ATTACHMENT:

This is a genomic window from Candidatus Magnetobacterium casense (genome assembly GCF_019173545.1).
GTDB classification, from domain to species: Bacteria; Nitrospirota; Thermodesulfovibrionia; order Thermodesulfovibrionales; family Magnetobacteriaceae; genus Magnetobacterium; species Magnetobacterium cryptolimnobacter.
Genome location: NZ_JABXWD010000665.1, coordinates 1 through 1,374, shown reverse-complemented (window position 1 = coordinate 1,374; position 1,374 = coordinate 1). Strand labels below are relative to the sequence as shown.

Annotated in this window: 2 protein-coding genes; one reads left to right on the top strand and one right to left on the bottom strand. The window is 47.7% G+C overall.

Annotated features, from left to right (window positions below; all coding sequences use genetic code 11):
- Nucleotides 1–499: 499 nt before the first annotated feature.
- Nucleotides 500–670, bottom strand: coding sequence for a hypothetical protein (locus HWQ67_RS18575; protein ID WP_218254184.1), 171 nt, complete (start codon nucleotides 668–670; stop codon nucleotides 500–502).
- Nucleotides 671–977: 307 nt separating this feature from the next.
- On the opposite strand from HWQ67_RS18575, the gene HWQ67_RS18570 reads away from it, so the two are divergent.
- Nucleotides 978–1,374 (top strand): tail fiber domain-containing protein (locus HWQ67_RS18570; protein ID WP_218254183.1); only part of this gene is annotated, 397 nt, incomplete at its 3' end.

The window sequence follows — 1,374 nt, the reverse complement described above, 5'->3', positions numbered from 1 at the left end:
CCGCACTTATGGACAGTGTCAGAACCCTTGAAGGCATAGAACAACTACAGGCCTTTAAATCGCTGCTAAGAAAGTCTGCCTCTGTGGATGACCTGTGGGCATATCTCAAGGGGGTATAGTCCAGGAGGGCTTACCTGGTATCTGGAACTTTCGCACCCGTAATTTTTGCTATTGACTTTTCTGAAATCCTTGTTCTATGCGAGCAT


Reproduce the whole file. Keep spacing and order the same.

This is a genomic window from Candidatus Magnetobacterium casense (genome assembly GCF_019173545.1).
GTDB classification, from domain to species: Bacteria; Nitrospirota; Thermodesulfovibrionia; order Thermodesulfovibrionales; family Magnetobacteriaceae; genus Magnetobacterium; species Magnetobacterium cryptolimnobacter.
Genome location: NZ_JABXWD010000665.1, coordinates 1 through 1,374, shown reverse-complemented (window position 1 = coordinate 1,374; position 1,374 = coordinate 1). Strand labels below are relative to the sequence as shown.

Annotated in this window: 2 protein-coding genes; one reads left to right on the top strand and one right to left on the bottom strand. The window is 47.7% G+C overall.

Annotated features, from left to right (window positions below; all coding sequences use genetic code 11):
- Nucleotides 1–499: 499 nt before the first annotated feature.
- Nucleotides 500–670, bottom strand: coding sequence for a hypothetical protein (locus HWQ67_RS18575; protein ID WP_218254184.1), 171 nt, complete (start codon nucleotides 668–670; stop codon nucleotides 500–502).
- Nucleotides 671–977: 307 nt separating this feature from the next.
- On the opposite strand from HWQ67_RS18575, the gene HWQ67_RS18570 reads away from it, so the two are divergent.
- Nucleotides 978–1,374 (top strand): tail fiber domain-containing protein (locus HWQ67_RS18570; protein ID WP_218254183.1); only part of this gene is annotated, 397 nt, incomplete at its 3' end.

The window sequence follows — 1,374 nt, the reverse complement described above, 5'->3', positions numbered from 1 at the left end:
CCGCACTTATGGACAGTGTCAGAACCCTTGAAGGCATAGAACAACTACAGGCCTTTAAATCGCTGCTAAGAAAGTCTGCCTCTGTGGATGACCTGTGGGCATATCTCAAGGGGGTATAGTCCAGGAGGGCTTACCTGGTATCTGGAACTTTCGCACCCGTAATTTTTGCTATTGACTTTTCTGAAATCCTTGTTCTATGCGAGCAT